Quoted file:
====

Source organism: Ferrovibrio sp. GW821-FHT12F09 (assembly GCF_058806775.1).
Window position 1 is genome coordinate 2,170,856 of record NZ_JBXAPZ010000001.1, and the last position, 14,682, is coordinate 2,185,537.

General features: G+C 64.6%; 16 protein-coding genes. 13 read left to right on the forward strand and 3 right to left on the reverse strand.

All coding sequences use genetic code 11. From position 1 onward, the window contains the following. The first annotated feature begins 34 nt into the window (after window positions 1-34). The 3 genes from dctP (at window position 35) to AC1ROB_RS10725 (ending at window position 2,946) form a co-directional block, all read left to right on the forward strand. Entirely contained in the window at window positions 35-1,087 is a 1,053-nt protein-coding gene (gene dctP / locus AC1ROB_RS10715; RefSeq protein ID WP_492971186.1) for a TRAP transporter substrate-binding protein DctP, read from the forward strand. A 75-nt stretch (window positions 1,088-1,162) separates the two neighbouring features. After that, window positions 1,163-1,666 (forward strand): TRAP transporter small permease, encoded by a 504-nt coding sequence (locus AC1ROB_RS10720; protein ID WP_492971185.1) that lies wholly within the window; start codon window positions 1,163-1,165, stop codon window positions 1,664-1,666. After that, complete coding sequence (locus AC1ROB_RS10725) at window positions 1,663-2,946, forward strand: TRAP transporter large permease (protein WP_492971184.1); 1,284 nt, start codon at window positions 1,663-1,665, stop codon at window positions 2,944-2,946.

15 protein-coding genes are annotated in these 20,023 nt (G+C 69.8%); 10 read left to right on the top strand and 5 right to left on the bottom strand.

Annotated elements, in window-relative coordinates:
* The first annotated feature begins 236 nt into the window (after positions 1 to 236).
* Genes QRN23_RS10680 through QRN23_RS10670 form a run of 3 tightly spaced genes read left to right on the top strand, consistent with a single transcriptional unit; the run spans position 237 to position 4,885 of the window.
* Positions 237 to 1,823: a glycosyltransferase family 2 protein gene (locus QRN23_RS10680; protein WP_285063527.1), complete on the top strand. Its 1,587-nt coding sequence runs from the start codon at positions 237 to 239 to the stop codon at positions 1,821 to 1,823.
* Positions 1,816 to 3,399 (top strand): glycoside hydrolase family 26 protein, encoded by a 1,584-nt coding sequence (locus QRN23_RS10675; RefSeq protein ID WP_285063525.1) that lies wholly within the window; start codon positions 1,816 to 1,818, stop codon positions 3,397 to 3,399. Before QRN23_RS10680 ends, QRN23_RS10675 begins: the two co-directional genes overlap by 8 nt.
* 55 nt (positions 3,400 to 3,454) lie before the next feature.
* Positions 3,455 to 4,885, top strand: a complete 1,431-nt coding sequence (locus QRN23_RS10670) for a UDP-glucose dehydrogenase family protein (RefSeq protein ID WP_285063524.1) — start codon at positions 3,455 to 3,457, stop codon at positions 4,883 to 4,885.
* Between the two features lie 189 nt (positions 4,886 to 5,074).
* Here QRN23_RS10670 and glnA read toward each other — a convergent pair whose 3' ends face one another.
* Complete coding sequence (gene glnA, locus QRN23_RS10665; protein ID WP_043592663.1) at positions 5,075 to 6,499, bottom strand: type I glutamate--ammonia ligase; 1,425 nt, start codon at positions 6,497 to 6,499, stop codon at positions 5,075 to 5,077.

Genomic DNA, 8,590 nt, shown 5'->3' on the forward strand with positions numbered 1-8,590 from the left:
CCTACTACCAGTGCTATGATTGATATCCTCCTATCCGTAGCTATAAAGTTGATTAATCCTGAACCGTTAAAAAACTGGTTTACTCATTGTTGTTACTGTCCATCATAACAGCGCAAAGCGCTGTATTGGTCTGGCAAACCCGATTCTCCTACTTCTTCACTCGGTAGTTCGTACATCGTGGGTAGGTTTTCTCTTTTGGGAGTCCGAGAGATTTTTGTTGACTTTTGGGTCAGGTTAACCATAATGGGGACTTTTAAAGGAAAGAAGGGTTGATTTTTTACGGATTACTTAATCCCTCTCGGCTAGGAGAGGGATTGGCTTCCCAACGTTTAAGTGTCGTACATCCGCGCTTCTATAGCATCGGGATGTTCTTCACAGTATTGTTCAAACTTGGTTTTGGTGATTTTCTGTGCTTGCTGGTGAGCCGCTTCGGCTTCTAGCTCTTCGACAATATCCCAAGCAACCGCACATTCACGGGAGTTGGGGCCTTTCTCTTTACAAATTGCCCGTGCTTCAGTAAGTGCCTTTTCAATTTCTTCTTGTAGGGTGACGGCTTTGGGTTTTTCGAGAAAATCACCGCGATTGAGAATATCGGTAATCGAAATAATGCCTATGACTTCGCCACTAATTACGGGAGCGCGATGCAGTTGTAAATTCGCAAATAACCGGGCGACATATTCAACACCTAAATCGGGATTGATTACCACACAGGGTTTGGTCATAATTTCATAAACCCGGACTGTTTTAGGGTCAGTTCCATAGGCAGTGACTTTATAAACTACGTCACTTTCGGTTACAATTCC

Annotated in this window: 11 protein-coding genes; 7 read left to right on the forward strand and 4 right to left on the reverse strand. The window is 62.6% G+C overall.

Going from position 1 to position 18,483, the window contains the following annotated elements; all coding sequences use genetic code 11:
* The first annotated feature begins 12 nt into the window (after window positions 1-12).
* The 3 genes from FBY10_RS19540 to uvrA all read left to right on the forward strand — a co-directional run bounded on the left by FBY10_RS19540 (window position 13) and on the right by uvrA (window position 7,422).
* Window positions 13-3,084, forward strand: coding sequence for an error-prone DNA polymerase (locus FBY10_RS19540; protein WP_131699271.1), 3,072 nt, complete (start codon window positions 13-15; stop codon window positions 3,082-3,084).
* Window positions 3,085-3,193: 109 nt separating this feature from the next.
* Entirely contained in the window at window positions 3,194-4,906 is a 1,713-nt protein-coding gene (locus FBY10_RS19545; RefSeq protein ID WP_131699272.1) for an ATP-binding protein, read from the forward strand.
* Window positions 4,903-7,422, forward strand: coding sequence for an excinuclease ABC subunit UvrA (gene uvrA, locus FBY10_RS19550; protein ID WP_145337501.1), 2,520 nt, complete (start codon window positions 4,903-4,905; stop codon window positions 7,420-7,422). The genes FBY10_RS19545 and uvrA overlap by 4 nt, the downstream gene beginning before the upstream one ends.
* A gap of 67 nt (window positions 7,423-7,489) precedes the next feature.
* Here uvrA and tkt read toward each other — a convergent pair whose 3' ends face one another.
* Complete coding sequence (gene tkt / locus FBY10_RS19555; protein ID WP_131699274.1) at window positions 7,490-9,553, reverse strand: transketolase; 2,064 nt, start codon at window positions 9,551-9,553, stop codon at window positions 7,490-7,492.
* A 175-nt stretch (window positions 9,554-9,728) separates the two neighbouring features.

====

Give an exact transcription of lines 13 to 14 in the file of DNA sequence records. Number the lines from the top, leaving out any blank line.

* Between the two features lie 189 nt (positions 4,886 to 5,074).
* Here QRN23_RS10670 and glnA read toward each other — a convergent pair whose 3' ends face one another.